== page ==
— Lino DiSalvo (@LinoD) June 5, 2014
That's right, he'll also be directing his own film at the studio! First John Kahrs, now him. Paramount Animation is getting some top-notch talent, and hopefully they deliver a string of super cool animated projects. I'm hoping for films that are more like Rango and less like, well, the usual. Kahrs' secret original project has loads of potential, I am exciting to see what DiSalvo brings to the table.
Marvel's search for an Ant-Man frustratingly continues. Apparently Nicholas Stoller and Michael Dowse were/are being eyed to direct. I'd like to see Stoller get the gig, since he's worked with Paul Rudd (he directed Forgetting Sarah Marshall and Get Him to The Greek) and Disney (script for The Muppets), but he's got other projects. Dowse on the other hand has quite a resume, and it'll be cool to see them get an indie director to make it big with a large-scale action movie. Hey, they got the likes of Jon Favreau and the Russo brothers! Here's hoping they get their director, push the movie back to fall 2015 and get it done right.
At this point, I just want a good Ant-Man movie. It'll be upsetting if they cancel it altogether.
Marvel tried to weigh out the negativity with good news: Josh Brolin will play Thanos and Scott Derrickson (Sinister) has been picked to direct Doctor Strange. His resume may not be the best, but we can't use that as an indicator of the movie's quality... Unless it's someone like, say, Uwe Boll. Despite the success of Community, the Russo brothers' feature film track record wasn't all that good yet Captain America: The Winter Soldier got praise all across the board and this blogger considers it to be the MCU's best film. James Gunn's script for Guardians of the Galaxy is supposedly the best MCU script yet, and his track record isn't all that hot either. You never know!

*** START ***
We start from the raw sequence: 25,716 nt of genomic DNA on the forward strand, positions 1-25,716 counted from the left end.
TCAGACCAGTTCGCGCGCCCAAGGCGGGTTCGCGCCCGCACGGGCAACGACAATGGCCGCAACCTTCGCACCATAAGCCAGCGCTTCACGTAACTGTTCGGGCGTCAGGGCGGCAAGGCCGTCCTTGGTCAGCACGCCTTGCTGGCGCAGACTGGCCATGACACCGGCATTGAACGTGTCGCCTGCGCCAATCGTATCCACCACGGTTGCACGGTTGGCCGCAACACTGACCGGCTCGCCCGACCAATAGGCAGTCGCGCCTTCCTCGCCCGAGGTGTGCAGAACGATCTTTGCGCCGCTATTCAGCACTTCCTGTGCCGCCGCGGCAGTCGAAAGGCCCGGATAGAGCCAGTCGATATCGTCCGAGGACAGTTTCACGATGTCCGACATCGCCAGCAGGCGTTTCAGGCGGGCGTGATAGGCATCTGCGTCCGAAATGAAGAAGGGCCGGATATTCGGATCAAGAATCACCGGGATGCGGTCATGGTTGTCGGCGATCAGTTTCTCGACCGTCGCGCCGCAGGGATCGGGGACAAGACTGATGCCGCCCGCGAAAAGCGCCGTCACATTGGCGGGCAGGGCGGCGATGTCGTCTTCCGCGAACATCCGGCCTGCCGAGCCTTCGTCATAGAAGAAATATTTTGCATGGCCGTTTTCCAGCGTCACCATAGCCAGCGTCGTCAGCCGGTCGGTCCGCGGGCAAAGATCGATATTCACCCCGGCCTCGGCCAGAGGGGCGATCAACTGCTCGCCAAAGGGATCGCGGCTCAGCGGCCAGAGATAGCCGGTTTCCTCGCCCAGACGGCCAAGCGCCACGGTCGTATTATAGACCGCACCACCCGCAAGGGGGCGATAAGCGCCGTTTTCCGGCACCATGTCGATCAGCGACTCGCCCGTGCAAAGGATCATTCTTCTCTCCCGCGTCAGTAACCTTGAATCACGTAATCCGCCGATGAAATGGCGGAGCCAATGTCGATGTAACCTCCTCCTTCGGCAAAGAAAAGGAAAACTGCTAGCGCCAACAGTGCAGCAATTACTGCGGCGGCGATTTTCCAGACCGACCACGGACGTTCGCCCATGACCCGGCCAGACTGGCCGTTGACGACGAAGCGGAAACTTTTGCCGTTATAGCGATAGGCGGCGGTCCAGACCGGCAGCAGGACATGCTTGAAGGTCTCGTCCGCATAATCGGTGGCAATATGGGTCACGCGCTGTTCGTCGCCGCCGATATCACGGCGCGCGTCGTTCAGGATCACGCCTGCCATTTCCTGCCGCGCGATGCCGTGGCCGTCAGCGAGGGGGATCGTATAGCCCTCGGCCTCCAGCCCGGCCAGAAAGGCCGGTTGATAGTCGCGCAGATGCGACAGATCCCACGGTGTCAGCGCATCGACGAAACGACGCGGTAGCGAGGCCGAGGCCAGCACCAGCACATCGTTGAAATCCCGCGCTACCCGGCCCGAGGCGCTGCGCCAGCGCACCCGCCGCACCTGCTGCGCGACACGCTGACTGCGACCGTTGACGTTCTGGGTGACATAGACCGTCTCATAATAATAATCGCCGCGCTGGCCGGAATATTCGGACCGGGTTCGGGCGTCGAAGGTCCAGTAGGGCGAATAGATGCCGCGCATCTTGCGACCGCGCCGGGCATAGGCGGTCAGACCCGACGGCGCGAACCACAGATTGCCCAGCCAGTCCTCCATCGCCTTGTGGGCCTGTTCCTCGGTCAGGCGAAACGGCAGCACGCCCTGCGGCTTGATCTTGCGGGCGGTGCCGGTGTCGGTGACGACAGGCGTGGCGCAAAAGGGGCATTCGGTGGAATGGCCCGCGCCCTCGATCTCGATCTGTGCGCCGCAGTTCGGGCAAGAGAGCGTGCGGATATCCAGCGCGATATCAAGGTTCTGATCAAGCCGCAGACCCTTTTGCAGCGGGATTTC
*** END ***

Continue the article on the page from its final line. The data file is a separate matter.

Now that the film has a director, it is definitely a Phase 3 film now (I mean, we all knew this from the get-go) and I predict it will be Marvel's second 2016 release following Captain America 3. Looks like The Inhumans - which I previously thought would be MCU 2016 Film #2 - will be a 2017 release, then. New prediction...
Captain America 3 - May 6, 2016
Doctor Strange - November 11, 2016*
Thor 3 - May 5, 2017
The Inhumans - Summer 2017
Black Panther - 2017
Guardians of the Galaxy 2 - Spring 2018
The Avengers 3 - Summer 2018
Of course, Doctor Strange is where it is on my predicted slate because I think WB/DC will move Batman v Superman to July 22, 2016, and Marvel will move MCU 2016 #2 (currently slated for 7/8/2016) to the autumn spot where Thor: The Dark World did well. I also have Black Panther in 2017 because Marvel Studios wants to release 3-4 movies every calendar year sometime soon and they could do Black Panther as a small-scale film to release during any month, and save the heavies for the spring/summer. Either that, or Black Panther will just be introduced through a Netflix series or something, he will be in the mix before Avengers 3.
Speaking of the third Avengers…
Controversial Marvel writer/artist Rob Liefeld had predicted - after Marvel had halted further Fantastic Four comics issues, reportedly due to Fox owning the movie rights because Marvel Studios needs it for the MCU - predicted that Sony will join forces with Marvel Studios on The Amazing Spider-Man 3 and the web-slinger will possibly appear in The Avengers 3...